Think You’re a Good Listener? Prove it

-Holly Brown, LMFT

Rosh Hashanah is the Jewish New Year, and this week I had the pleasure of attending Rosh Hashanah services and hearing a sermon on the value of listening. As a therapist, I listen for a living. But in my personal life, sometimes I can be a little lax.

I imagine that’s true for all of us: We can get used to thinking we know how our partners feel, and we don’t actually check it out. Here’s why that’s a mistake, and how to correct it.The sermon was about how, as a society, listening has become a lost art. When it’s all about monologue (and even a tweet can be a micro-monologue), that’s where we get into trouble. We disconnect from ourselves, each other, and our ideals. We screen out ideas that don’t agree with our own. We can become narrow and judgmental. We lose touch with our empathy.

I couldn’t agree more. So this year, the rabbi issued a challenge: Listen more than ever, and start with an exercise.

The exercise he recommended is one that I remember from a training I once attended. It’s deceptively simple, and very enlightening. It won’t take long, but it will take effort.

Sit with someone, allow them to talk for five minutes without interruption, and then tell them, in your own words, what you heard. Then reverse, and you’re the speaker, and they’ll be the listener.

During the training I attended years ago, as therapists, we assumed the paraphrasing would be a breeze. What we found was that we were often wrong. By paraphrasing and then inviting correction, we developed a deeper understanding of the speaker.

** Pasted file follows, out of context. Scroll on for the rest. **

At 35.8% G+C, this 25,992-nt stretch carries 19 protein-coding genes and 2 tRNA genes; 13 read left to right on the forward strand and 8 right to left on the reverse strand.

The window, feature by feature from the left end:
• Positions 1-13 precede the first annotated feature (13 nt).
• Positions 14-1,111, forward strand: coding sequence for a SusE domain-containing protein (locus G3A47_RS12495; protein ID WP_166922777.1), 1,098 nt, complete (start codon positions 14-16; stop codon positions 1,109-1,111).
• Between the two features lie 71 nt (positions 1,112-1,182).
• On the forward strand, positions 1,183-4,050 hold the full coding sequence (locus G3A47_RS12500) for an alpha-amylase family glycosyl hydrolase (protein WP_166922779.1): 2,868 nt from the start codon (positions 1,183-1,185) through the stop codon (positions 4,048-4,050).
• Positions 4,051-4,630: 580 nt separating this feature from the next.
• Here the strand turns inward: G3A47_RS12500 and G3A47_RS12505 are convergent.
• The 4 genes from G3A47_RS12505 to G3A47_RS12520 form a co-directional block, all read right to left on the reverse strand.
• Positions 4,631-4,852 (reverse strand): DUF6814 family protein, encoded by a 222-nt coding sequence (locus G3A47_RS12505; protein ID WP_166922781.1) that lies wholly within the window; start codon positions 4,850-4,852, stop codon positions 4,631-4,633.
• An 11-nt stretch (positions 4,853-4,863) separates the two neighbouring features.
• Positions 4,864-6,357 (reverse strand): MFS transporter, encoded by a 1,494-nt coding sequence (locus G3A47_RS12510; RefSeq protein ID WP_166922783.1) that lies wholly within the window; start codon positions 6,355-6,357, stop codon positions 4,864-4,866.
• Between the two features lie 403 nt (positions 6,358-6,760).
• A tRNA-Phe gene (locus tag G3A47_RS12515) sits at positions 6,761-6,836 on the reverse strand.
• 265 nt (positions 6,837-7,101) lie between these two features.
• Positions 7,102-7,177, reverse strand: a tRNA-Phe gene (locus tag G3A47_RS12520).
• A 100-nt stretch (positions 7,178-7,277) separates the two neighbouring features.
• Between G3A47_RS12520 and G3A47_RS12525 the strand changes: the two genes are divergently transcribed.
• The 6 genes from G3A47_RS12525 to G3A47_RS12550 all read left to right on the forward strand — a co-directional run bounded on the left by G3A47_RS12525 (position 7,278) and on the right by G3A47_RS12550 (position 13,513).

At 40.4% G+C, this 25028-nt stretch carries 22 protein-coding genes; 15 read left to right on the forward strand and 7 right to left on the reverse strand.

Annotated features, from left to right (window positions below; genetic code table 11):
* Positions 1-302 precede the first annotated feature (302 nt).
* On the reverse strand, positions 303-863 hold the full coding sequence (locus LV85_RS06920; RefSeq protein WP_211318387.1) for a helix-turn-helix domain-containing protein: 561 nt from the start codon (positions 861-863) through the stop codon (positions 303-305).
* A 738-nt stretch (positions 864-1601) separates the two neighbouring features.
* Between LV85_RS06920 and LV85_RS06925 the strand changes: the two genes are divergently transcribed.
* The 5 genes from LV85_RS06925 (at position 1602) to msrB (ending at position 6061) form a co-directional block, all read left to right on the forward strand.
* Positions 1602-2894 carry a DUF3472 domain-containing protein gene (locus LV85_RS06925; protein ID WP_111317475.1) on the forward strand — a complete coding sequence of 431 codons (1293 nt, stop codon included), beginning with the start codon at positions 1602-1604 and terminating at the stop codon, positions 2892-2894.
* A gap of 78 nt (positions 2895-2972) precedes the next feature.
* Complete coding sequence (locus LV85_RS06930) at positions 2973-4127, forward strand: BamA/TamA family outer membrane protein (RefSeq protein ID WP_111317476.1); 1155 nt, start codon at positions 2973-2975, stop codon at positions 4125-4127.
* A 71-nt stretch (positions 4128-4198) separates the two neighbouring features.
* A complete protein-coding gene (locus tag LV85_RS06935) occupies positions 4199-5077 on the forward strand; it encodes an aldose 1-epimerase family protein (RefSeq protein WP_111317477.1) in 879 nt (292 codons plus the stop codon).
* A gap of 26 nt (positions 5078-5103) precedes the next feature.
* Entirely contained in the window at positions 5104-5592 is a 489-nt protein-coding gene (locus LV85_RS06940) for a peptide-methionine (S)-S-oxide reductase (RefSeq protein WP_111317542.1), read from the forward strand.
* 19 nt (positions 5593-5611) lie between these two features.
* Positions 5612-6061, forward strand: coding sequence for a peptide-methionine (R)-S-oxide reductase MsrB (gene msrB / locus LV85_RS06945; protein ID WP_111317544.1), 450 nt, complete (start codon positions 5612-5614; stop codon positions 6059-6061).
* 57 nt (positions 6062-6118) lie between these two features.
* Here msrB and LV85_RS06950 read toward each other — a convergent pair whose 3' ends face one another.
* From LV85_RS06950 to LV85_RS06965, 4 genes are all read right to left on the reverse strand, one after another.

It was eye-opening. Often, we don’t check our assumptions. We’re too sure of what we’ve heard, and we then move forward with erroneous assumptions.

Think of what that means in terms of our relationships–if we’re habitually “listening” but coming away with the wrong understandings.

Try the exercise yourself, and you’ll see what I mean. Listening truly is an art and a skill. Don’t let it be a lost one in your home.

This is an exercise that can be repeated regularly–when there are disagreements, or just important topics where you really want to be understood. You can also use a version of it daily, by simply checking in quickly: “So what you meant is…?” Allow yourself to be corrected, respectfully. Correct your partner, respectfully. Your relationship will be better for it.

And move it outward, to other relationships, to your community. The world will be better for it.

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